Date of Award

January 2016

Degree Type

Open Access Thesis

Degree Name

Master of Science (MS)

Department

Chemistry

First Advisor

Judith L. Jenkins

Department Affiliation

Chemistry

Second Advisor

Pei Gao

Department Affiliation

Chemistry

Third Advisor

David D. Cunningham

Department Affiliation

Chemistry

Abstract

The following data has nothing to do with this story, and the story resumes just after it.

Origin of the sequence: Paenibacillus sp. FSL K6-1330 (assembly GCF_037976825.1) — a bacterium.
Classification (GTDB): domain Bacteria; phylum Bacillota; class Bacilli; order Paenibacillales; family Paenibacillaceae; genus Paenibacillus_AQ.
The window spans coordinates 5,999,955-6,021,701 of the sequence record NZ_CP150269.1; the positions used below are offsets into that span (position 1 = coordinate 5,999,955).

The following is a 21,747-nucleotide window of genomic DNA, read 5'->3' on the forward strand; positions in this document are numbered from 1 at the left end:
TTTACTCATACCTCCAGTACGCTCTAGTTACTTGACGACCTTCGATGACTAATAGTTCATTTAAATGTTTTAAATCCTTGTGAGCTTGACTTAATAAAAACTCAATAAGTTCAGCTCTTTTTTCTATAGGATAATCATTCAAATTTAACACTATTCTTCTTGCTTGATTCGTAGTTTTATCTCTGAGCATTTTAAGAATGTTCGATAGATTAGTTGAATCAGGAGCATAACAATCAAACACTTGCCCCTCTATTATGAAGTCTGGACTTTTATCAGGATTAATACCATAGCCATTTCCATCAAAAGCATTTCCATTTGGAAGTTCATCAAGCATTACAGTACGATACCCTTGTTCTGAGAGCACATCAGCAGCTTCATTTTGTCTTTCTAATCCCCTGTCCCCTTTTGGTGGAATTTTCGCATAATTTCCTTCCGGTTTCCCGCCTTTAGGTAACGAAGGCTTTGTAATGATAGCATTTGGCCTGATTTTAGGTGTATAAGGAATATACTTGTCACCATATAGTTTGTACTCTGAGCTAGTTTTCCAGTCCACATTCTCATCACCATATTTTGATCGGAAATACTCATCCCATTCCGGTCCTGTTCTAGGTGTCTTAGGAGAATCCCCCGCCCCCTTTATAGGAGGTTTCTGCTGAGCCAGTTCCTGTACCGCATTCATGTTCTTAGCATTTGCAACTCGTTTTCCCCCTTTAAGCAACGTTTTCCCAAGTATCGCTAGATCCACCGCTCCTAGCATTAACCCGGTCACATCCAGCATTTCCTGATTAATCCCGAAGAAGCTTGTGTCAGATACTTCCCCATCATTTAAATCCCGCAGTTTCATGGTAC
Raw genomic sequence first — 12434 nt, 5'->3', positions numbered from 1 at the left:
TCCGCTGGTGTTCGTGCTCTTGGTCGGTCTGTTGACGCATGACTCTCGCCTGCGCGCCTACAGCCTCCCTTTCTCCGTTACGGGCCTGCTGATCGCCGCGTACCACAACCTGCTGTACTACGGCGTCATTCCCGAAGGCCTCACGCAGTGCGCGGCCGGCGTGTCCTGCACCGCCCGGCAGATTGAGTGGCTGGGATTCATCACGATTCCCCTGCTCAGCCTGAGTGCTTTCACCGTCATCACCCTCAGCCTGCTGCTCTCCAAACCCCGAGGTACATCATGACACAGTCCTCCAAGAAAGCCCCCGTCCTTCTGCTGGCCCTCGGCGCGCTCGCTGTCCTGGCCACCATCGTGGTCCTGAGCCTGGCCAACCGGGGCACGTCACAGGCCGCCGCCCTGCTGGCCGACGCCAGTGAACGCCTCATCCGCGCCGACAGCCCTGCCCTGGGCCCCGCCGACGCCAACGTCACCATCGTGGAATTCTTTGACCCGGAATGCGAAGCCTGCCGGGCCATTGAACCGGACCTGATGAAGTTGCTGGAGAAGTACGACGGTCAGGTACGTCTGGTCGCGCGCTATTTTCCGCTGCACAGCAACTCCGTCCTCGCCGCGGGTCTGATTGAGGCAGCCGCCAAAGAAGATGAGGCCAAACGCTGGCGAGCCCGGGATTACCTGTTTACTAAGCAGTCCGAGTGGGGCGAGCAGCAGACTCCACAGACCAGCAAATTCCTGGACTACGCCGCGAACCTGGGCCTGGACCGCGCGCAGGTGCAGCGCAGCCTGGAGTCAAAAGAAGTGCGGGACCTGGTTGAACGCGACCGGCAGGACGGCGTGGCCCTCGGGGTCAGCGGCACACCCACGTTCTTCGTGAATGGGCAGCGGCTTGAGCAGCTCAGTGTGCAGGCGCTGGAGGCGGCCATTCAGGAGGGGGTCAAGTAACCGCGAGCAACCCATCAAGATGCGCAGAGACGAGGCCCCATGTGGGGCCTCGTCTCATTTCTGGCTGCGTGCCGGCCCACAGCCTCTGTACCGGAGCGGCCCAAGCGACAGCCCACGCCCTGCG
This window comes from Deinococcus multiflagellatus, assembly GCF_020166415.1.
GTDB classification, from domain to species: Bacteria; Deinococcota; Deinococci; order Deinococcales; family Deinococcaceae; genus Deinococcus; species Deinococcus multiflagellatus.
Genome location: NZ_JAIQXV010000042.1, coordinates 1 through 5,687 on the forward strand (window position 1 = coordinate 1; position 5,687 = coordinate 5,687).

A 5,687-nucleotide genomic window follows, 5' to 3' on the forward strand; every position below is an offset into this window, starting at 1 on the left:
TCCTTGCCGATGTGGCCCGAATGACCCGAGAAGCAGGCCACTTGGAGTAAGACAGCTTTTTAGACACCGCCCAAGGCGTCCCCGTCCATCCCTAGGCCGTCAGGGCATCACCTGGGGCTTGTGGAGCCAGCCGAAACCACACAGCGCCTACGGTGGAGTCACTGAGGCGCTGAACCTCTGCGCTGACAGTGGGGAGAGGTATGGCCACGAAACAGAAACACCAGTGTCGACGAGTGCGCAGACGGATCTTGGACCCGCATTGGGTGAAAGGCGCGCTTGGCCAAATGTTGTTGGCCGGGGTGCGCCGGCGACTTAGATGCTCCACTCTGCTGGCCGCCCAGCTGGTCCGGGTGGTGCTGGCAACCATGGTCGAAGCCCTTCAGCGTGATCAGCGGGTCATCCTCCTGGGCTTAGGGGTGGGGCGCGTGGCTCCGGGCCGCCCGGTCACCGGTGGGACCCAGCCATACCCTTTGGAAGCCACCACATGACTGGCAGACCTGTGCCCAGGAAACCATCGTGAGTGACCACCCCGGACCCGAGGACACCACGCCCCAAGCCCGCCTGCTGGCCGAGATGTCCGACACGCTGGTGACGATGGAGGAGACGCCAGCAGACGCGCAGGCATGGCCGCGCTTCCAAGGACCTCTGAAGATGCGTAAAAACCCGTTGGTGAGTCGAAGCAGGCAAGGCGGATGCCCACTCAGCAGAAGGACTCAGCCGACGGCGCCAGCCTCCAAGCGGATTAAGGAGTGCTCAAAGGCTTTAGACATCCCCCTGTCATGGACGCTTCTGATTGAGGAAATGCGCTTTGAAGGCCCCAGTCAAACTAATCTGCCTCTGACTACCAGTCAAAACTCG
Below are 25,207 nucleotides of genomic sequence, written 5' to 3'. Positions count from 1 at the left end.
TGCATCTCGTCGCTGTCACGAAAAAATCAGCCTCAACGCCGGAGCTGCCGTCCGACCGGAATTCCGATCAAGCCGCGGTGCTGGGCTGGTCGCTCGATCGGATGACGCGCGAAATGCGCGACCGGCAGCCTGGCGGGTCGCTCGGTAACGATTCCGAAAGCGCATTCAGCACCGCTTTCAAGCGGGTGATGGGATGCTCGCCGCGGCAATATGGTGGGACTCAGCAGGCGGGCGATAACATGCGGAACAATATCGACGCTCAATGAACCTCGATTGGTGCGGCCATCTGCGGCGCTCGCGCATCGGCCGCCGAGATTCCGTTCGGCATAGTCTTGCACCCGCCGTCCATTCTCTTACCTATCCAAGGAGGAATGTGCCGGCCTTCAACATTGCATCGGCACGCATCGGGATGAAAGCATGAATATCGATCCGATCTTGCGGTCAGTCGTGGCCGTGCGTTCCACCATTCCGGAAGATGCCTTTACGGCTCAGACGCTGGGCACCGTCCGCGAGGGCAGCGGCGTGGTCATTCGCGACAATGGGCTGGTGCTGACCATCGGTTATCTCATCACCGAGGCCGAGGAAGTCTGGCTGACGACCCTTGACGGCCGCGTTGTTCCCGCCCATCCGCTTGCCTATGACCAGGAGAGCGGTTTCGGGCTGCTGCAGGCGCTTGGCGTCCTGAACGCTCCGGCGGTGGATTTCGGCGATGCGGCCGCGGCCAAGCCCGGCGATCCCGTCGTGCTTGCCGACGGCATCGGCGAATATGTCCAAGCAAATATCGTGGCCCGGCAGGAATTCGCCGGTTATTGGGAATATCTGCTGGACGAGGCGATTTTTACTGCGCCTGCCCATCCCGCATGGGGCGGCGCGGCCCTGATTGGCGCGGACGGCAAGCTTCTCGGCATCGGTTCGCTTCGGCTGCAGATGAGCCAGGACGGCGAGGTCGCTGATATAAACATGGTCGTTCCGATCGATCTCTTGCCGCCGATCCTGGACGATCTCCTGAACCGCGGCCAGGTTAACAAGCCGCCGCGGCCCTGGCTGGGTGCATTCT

Efficient and affordable energy conversion and energy storage technologies are required to meet society’s increasing demands. Semiconductor nanocrystals are particularly attractive materials for solar energy conversion applications, as their tunable optoelectronic properties can be manipulated to both optimize the absorbance of solar photons and to afford desirable electronic properties. Further tunability of binary semiconductor nanocrystal systems can be realized through substitutional doping. However, doping can be difficult, as the dopants can cause significant lattice strain in the host crystals. Lead-doped ZnS nanocrystals are one promising material for the conversion of solar photons into storable fuels such as hydrogen gas. The ZnS conduction band is sufficiently high in energy to reduce protons, and the lead dopants are hypothesized to add filled states in the ZnS band gap, thereby extending the absorbance of the crystals into the visible region. This work details progress towards controllable doping of ZnS nanocrystals with lead cations using modified hot injection procedures. Preliminary results suggest that the temperature of the ZnS reaction matrix, the temperature of the Pb reaction flask, and the mole ratio between Pb and Zn can be used to afford various mixtures of ZnS and PbS nanocrystals with various sizes and optical properties. Spectroscopic data demonstrates synthesis-dependent optical and electronic properties, and high resolution transmission electron micrographs provide structural information.

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